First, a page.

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Nov 2015
The Last Word - Hanif Kureishi - Faber & Faber, 2015

*
This book is a perfect example of everything that is wrong with so much of British literary fiction. It is set in a narrow middle-class social milieu that ignores the vast majority of the country, has main characters who are both smug and utterly unlikeable, thinks it's funny when it's not, is obsessed with class and sex but has nothing new to say about them, and has a plot that is tedious in its predictability. About the one thing to be said in its favour is that there is no post-modern self-referentiality. Though since one of the main characters is a much-lauded but fading mixed-race writer, even that may not be entirely true.

As I have remarked before, I consider books with writer protagonists to be a sign of laziness on the part of the author, and this book has not one but two. Harry Johnson is a young, smug, public school-educated and priapic budding author who is persuaded by his alcoholic publisher Rob to write a biography of Mamoon Azam, an eminent novelist with a protective younger wife called Liana and an allegedly spicy past. Rob wants a sensational tale that will become a bestseller. Harry wants to get paid so that he can settle down with his girlfriend Alice. Liana wants to protect Mamoon's reputation and maintain her upper middle class lifestyle. Mamoon wants company and admiration. With all these competing motivations, who will come out on top? How will the biography turn out?

If rich literary types are people you can care about then you may be interested enough to want to know the answer, but I certainly wasn't. The problem is that they are all horrible human beings who express themselves in pompous epigrammatic prose. Take this exchange between Harry and Mamoon, talking about their love lives:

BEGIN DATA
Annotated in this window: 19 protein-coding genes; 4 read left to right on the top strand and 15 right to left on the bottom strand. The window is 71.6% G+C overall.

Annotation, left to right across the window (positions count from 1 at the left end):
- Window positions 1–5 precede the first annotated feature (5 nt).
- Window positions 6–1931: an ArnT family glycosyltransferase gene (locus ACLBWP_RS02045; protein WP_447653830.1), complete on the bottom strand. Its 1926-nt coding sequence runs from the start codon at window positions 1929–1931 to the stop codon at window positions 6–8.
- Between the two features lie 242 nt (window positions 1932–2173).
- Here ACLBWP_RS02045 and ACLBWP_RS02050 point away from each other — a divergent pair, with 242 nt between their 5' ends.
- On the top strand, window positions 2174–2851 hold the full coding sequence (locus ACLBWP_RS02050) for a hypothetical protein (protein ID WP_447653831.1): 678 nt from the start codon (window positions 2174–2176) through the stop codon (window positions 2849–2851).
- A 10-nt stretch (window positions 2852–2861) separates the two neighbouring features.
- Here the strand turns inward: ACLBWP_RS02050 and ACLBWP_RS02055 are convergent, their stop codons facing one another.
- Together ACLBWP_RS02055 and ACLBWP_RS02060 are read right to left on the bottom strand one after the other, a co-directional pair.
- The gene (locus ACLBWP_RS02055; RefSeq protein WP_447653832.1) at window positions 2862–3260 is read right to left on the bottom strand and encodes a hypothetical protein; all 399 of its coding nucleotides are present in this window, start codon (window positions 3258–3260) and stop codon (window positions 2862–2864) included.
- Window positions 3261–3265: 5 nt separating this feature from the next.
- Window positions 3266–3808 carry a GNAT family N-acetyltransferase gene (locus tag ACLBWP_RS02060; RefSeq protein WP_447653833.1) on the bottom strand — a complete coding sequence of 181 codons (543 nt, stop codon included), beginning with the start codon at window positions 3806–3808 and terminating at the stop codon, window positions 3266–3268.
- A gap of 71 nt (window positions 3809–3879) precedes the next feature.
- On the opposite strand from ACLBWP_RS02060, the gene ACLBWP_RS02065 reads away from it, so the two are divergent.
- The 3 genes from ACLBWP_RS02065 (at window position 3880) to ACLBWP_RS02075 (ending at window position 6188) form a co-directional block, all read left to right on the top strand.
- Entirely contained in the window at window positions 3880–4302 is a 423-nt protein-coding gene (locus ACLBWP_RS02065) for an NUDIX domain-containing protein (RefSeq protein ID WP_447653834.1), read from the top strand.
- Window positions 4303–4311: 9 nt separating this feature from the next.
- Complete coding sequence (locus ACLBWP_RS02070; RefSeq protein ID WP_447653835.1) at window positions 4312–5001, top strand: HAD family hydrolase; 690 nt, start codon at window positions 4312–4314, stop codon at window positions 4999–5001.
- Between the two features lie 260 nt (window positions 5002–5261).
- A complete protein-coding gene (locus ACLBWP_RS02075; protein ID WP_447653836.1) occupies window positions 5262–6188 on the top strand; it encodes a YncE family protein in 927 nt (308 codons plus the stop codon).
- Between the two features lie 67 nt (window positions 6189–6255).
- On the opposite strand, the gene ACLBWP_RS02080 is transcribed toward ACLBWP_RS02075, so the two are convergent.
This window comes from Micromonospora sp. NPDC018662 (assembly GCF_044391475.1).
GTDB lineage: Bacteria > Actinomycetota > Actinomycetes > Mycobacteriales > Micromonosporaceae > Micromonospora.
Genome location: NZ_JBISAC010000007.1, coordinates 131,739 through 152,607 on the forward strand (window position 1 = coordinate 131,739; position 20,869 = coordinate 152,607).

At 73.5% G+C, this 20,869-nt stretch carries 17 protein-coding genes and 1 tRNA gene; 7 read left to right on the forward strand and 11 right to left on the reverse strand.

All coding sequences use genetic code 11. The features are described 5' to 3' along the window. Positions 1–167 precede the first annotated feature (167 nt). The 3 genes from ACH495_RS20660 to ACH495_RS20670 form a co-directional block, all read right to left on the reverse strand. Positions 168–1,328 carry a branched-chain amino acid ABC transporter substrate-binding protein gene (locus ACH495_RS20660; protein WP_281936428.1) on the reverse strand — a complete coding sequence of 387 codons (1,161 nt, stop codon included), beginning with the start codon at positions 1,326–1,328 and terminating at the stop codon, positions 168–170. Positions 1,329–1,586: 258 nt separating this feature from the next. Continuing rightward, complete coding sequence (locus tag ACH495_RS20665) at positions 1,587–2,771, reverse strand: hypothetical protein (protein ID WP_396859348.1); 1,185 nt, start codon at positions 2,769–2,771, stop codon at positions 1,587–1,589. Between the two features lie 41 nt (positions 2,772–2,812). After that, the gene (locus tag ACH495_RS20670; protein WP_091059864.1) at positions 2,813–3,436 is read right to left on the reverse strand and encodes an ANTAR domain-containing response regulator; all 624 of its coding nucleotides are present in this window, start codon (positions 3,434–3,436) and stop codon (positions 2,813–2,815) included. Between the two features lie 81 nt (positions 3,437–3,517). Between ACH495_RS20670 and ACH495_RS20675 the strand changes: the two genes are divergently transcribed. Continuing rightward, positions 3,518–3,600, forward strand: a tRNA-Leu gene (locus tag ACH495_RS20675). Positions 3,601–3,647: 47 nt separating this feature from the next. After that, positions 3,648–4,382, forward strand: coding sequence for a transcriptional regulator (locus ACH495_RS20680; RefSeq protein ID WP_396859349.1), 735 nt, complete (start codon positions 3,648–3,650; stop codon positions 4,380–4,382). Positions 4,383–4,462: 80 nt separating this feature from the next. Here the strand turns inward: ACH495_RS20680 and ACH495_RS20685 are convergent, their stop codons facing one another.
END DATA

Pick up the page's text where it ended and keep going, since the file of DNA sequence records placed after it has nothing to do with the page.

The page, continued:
"It's been a bad run, Mamoon, sir. But at times it seemed worth it."
"In what way?"
"The women were spectacular."
"How?"
"One of them had big eyes," he said. "Every time she opened them wide, it was as though all the clothes were peeling from her body. She was a violinist who'd play Bach and sing to me."
"Ah."
"So you see, they required the sacrifice. I knew I'd be a fool to follow them, but more of a fool not to."
"Good. A man who hasn't left behind him a string of broken women has hardly been alive. [

Kureishi may have this intended to be satirical of his profession, but the awful attitude to women expressed here is also found in the structure of the book, both in Harry's affair with the servant-cum-cleaner Julia and in Liana's sexual suggestiveness towards him. It's just vile and unfunny.

I have gone on too long about this book, but largely because it has had so many positive reviews from the likes of Mark Lawson and other literary critics. They simply don't seem to have noticed its misogyny, limited social setting and lack of big themes. Too much of British literary fiction is smug, unimaginative and unambitious, and its writers are not being held to account by the backslapping critics. It is about time that they were.

Date: 2016-09-02 09:52 am (UTC)
From: [identity profile] ingaborg.livejournal.com
That sounds ghastly! Yeah, I've given up reading anything 'literary'. Apart from anything else, they don't seem to have proper stories any more.

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